Simple Unit Test Code Coverage Sample

Vahid Farahmandian
4 min readJul 10, 2021

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Test coverage is a measure used to describe the degree to which the source code of a program is executed when a particular test suite runs. A program with high test coverage, measured as a percentage, has had more of its source code executed during testing, which suggests it has a lower chance of containing undetected software bugs compared to a program with low test coverage[1,2].

Source Code: Simple_CodeCoverage_Sample on GitHub

In previous story I have talked about unit testing by giving a simple sample(Lets create a simple TDD sample). In this story with maintaining the same approach, I am going to show you a simple sample of unit test code coverage.

Suppose that I have a large method and I need to be sure about my code’s quality. How can I acquire this assurance? Writing unit tests will help in this journey, but they are not enough. Why? Because even with unit tests, I am not sure that all of my lines are executed during the unit test’s execution.

The number of lines, which are being tested during the unit test’s execution, is called Unit Test Code Coverage, which is measured as a percentage. For instance, lets take a look at the following sample:[3]

In this code I am going to calculate the power of a number and I have written the following unit test for it:

If I run this test, it will be passed, but do I know which lines of my method are has been tested? Can I be sure that my method will return a correct result for any decimal input? Of course No! Why? Because clearly I have not write a test which tests my code for positive exponent. Also I have not delivered a mechanism to control the very large input values, which can make my code being crashed.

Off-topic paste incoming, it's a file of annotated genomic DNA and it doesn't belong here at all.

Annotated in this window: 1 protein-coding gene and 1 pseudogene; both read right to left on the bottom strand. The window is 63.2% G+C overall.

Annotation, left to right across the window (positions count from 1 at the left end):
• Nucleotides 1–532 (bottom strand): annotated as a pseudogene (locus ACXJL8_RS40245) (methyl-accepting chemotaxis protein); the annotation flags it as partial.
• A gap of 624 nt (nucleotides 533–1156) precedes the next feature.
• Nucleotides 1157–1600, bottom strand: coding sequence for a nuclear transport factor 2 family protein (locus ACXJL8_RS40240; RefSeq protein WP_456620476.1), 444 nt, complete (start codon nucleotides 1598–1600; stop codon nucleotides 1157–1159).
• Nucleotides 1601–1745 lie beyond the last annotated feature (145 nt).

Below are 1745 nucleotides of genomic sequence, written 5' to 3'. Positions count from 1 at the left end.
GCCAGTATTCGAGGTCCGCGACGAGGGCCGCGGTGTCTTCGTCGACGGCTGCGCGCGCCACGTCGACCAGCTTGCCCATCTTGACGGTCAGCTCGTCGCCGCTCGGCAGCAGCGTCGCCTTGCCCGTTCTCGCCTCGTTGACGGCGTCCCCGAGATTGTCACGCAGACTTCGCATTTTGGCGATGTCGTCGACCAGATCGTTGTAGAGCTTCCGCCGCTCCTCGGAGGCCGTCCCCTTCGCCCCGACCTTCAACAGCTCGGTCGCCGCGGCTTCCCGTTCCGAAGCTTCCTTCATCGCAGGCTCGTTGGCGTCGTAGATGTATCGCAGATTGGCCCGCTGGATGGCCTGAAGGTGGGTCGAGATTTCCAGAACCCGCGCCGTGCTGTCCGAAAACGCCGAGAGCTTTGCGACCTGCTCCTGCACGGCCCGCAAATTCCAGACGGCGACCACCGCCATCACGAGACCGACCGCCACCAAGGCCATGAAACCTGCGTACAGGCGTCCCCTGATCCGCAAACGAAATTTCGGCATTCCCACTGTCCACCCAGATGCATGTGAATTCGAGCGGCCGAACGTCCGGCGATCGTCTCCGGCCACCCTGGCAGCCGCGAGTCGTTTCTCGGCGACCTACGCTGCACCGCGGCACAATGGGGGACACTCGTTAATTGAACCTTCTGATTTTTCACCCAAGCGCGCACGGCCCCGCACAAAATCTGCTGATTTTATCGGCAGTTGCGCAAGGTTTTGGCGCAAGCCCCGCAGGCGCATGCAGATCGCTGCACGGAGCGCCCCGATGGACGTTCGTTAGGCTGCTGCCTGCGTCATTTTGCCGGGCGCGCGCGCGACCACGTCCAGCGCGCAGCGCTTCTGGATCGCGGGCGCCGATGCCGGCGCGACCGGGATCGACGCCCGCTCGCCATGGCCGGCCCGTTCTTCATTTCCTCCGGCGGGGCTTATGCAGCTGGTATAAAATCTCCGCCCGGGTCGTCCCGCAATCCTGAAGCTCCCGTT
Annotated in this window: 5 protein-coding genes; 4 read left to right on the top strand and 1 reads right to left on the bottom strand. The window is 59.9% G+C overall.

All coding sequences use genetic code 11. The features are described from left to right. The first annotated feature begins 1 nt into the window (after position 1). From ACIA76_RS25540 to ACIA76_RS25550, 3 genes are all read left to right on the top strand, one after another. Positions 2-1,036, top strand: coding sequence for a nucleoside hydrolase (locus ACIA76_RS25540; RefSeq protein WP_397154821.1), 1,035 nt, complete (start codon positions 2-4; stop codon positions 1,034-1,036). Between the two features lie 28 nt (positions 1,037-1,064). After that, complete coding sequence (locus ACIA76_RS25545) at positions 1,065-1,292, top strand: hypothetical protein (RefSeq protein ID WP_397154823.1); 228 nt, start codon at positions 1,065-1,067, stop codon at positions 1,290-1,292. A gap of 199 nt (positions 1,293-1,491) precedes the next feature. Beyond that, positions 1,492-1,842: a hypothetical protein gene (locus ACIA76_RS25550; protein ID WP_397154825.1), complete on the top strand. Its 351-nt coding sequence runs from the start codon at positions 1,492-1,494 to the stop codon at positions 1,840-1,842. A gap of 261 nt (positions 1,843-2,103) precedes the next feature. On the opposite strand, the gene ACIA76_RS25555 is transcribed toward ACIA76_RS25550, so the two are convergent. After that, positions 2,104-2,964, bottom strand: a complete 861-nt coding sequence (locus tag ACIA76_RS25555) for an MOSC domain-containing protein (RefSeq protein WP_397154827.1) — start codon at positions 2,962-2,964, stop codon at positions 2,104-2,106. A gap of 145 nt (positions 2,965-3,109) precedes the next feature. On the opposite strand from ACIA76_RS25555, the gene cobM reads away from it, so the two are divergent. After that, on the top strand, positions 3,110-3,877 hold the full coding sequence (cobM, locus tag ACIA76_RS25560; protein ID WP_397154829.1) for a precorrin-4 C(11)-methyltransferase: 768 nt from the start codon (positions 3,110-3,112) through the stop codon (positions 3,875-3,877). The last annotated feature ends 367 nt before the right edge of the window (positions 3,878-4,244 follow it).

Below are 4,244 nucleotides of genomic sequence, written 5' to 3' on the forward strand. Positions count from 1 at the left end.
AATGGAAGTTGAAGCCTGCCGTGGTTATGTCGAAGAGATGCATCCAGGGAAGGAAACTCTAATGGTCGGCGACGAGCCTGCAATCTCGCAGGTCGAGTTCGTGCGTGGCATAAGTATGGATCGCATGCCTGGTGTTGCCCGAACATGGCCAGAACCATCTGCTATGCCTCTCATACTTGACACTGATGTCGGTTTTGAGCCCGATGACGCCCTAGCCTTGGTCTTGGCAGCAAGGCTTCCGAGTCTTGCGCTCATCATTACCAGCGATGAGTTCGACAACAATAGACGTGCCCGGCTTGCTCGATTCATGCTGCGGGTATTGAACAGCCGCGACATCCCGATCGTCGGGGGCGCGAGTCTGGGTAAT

In order to see the covered and uncovered lines, there is many tools available which you can read more about the tools here: (Use code coverage for unit testing| Microsoft Docs) and also I believe that ReSharper’s dotCover is really great tool too: (A Code Coverage Tool for .NET by JetBrains). Using tools introduced in these links you can have a great infrastructure for code coverage, but in this story I like to keep my journey as simple as possible.

In this simple sample I am not going to even use them. Instead, lets simply follow these steps:

right click on unit test method>select Live Unit Testing>and select Include…

You can read more about Live Unit Testing here: (Live Unit Testing|Microsoft Docs). Please be aware that by enabling the live unit testing, whenever you modify and save your code, the unit tests will be executed automatically, which might have negative impact on your system’s performance.

By clicking on Include… you will see some green tick, red cross and hyphen icons beside your code lines. Clearly green tick icons, try to tell you that the line is covered by at least one unit test without any failure whereas the red cross tells the same thing but points the failure in unit test and finally hyphens try to tell you that line is not covered by any unit test.

As we can see, the “else” part of my code does not covered by any unit test, and if you pay attention to this part, you can discover a bug in calculation! So lets go ahead by writing one other unit test and cover the uncovered parts:

Ooo my Gosh! Red Crosses…

Now every lines of my code are being covered by the unit tests, however there is a problem in one of my unit tests and its related part of code! lets go and solve the problem…

Hmm now my unit tests are passing and also every lines of my code are covered by unit tests too! Now I have more confident about the code and it might be less error prone.

Finally here is the final code, which I have restricted the input values:

As you see writing the unit test and analyzing it’s coverage is not that difficult, but it could be really useful.

Source Code: Simple_CodeCoverage_Sample on GitHub

References:

  1. Preface | Microsoft Docs
  2. Laurie Williams (software engineer) — Wikipedia
  3. https://stackoverflow.com/a/58110671/1666800

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Vahid Farahmandian

Mainly a .Net #developer, sometimes #SQLServer admin, not yet a husband and specifically not a father. My LinkedIn: https://www.linkedin.com/in/vfarahmandian/